Pastor's Corner

18 Jan
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Mid-Week Challenge

It is not too often that I address the ministry of another.  Pastor, layperson, self-appointed authority, whomever, it’s just not profitable to give public attention to someone else’s attempt at sharing what they think is appropriate when it comes to religion. More so, if I don’t know the person and I’m not aware of the context, I will not speak up.  However, there are times when another’s works and words become so public, or that the person has positioned themselves as a public authority on the subject, that someone in my position, as a pastor, has to address what was said or done.  This is the case of Beth Moore’s comments on Jonathan Edwards sermon Sinners In The Hands of an Angry God.  The sermon was delivered in 1741 and is one of the most famous and influential sermons of the First Great Awakening that began about 1730 and continued into the 1750s.  It is considered one of the most intense “fire and brimstone” sermons of all times as it deals vividly with the wrath of God, sinful humanity and a very real pit of hell.  

Over the weekend, Moore expressed in a lengthy twitter thread that she doesn’t “get the appeal of Jonathan Edwards.” Moore’s statement came after reading from an old book she owns, which contains a compilation of historic sermons. “I flipped open to a page where I’d handwritten the words,” Moore said, “But I have Jesus.”  Her response was evoked by Edwards’ words, “The God that holds you over the pit of hell, much as one holds a spider or some loathsome insect over the fire, abhors you, and is dreadfully provoked… You are 10,000 times more abominable in his eyes than the most hateful venomous serpent is in ours.” Moore explains, “I get that Edwards is talking to those who do not look to Christ for salvation but I’m just saying, I was so broken and self-loathing and ensnared in my sins, such preaching would’ve made me feel like dying. Like running away, not running toward God.”  In her explanation she tries to get us to look past her feelings by confessing, “God uses all sorts of means of calling people out of sin and unbelief. At times, I have very much needed the sternest possible warning from God. I guess what I’m trying to say is that I’m no big theologian but I just don’t think you’re a spider. And I don’t think God abhors you.”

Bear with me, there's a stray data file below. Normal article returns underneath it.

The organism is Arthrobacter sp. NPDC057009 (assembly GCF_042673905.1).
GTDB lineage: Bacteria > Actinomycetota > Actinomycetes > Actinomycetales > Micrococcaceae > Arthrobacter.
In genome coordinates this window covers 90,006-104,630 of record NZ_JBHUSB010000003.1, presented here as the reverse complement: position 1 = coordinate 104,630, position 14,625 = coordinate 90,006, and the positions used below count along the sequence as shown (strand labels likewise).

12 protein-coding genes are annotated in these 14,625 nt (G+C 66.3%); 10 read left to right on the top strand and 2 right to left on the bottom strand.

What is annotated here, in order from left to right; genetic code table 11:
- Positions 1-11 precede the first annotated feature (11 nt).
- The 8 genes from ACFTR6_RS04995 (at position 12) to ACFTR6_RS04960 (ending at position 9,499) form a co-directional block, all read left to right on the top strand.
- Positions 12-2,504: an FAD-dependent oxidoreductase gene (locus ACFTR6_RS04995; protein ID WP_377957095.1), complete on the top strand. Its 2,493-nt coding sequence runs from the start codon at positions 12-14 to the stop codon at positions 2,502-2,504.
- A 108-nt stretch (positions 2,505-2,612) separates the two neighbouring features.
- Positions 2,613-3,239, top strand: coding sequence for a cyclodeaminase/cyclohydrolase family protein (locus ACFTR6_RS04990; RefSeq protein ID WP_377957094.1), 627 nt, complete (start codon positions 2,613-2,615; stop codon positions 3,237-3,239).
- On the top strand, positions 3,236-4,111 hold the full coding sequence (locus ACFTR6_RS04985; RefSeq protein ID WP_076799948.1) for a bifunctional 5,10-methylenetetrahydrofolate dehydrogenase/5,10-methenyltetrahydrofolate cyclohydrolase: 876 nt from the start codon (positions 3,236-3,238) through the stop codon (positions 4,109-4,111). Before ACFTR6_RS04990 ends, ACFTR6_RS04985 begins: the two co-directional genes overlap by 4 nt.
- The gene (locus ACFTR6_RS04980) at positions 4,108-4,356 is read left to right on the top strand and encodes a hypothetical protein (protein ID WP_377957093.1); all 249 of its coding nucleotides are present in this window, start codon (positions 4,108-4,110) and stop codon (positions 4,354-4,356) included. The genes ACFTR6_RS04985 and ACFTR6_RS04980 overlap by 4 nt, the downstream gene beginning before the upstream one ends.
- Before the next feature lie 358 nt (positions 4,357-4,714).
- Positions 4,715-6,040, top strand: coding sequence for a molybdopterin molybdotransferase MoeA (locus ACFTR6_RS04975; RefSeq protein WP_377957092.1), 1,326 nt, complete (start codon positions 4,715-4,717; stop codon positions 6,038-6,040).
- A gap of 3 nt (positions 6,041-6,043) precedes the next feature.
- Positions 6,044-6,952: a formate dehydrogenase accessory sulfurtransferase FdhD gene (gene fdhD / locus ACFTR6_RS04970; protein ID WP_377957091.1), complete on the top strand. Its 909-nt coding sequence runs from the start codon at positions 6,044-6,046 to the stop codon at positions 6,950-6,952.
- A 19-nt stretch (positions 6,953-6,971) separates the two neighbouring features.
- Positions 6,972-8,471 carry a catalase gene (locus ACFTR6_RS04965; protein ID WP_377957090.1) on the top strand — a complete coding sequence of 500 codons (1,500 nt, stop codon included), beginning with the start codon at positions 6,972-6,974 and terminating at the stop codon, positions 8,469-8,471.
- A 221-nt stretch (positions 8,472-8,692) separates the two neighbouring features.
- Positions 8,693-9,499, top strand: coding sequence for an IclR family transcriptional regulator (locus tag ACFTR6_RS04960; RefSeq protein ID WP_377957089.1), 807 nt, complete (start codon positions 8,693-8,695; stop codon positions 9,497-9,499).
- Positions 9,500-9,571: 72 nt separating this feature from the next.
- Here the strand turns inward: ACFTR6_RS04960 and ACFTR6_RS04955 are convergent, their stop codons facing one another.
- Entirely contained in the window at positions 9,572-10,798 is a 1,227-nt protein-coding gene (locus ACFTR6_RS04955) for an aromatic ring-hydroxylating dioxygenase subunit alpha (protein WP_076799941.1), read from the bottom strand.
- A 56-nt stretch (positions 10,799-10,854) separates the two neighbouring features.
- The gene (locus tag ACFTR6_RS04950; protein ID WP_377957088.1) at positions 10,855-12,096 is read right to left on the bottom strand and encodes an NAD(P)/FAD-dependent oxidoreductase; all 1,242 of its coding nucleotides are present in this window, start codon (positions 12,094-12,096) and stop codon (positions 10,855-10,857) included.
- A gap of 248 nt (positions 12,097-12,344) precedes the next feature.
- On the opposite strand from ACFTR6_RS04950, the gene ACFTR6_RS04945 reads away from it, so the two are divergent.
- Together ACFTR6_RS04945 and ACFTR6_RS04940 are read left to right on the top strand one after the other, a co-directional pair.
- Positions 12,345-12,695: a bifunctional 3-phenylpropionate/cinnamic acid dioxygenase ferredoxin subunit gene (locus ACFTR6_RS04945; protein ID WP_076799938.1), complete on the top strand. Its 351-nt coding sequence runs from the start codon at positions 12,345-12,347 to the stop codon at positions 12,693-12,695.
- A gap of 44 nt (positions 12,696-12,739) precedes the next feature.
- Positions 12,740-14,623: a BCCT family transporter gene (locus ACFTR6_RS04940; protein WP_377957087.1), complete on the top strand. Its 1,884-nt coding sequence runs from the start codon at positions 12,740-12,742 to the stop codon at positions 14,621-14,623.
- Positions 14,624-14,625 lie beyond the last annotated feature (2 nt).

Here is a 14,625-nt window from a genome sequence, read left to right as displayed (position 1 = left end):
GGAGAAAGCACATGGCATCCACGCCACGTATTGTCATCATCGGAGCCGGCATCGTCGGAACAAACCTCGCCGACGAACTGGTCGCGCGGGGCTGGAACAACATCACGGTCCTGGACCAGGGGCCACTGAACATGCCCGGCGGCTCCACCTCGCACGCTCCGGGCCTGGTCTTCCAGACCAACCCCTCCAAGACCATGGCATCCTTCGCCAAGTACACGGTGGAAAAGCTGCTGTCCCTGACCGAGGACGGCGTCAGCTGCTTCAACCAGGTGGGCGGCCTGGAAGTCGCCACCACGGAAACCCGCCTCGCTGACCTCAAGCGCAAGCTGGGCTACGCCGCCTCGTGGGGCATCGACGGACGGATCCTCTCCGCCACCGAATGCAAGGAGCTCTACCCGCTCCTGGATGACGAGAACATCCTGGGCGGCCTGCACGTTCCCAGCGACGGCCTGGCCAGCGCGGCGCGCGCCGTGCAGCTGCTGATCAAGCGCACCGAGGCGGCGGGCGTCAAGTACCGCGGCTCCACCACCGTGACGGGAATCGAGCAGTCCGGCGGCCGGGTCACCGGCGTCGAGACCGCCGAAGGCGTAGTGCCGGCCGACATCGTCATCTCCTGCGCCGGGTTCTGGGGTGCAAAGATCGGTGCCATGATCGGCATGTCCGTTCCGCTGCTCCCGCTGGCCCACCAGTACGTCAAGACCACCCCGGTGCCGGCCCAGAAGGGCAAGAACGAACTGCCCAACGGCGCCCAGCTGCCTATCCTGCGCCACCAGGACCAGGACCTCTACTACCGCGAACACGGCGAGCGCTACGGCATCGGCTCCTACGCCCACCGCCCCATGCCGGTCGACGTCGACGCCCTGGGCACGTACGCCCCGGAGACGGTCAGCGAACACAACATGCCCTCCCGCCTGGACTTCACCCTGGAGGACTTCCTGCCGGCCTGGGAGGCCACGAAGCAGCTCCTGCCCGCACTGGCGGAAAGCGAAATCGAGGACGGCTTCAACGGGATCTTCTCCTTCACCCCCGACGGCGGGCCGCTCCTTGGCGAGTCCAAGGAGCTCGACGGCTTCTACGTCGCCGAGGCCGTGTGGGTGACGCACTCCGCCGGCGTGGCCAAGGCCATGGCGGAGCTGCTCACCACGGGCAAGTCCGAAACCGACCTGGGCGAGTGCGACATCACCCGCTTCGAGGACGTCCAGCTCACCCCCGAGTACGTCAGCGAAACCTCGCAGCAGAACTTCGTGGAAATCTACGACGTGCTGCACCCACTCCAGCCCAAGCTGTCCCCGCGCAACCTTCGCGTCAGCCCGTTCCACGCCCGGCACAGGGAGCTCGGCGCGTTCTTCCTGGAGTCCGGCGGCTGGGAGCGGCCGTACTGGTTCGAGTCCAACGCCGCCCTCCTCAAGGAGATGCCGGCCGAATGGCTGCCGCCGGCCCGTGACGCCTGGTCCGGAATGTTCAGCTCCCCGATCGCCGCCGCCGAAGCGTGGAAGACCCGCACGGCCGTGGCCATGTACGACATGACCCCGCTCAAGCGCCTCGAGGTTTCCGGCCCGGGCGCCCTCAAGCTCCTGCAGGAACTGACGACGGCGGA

And that’s why she misses the point of the sermon, and has no business commenting on theological issues, she’s not a theologian and the sermon is bathed in theology.  I think of the Jack Nicholson quote in the movie A Few Good Men, as Tom Cruise’s character demands of Nicholson’s Col. Jessup, “I want the truth!” Jessup forcefully replies, “You can’t handle the truth!” That’s the world we live in today.  Many of these public Bible teachers have made a name for themselves while sidestepping the hard subjects of life that the Bible address.  It’s sad because in ignoring and denying these truths they are saying how they really feel toward their adoring fans; they can’t handle the truth of what the Bible actually says.  In their avoidance, these Bible teachers are in effect saying, “If they knew the truth, they might no longer buy my books or attend my conferences, then what would I do?”  Remember John 11:48 – when the religious leaders had a choice about Jesus and they confessed: “If we let him go on like this, everyone will believe in him, and then the Romans will come and take away both our temple and our nation.”

If Beth Moore is all about grace and mercy and if she would read Edwards sermon, she would see that this was the very purpose of his message that day! People like Moore fail to acknowledge the reality of a perfect Creator dealing with a fallen Creation. The very fact that God explains this to us, provides another day of life to deal with it through repenting and accepting Jesus as anointment, is the most merciful and gracious actions He can show.  It is presumptuous for Moore to believe that Edwards use of such descriptive and visual language is too much for modern ears to hear. Maybe that’s true for her, but not for the person who continues to listen to Edwards and learn of God’s resolution, He does not leave us there, He calls people to respond.

We cannot shy away from difficult truths in Scripture; we must address them and call others to do the same.  I love the grace and mercy sermons, I love to give people hope in Christ, but we must call people to recognize the wretched sinners that we are, and in so doing, understand why it is necessary to surrender ourselves to Jesus.  Paul said it best, “Therefore, I testify to you this day that I am innocent of the blood of all, for I did not shrink from declaring to you the whole counsel of God” Acts 20:26–27

For the time is coming when people will not endure sound teaching, but having itching ears they will accumulate for themselves teachers to suit their own passions, and will turn away from listening to the truth and wander off into myths. 2 Timothy 4:3-4

Serving the Savior,

Bro. Jonathan

 

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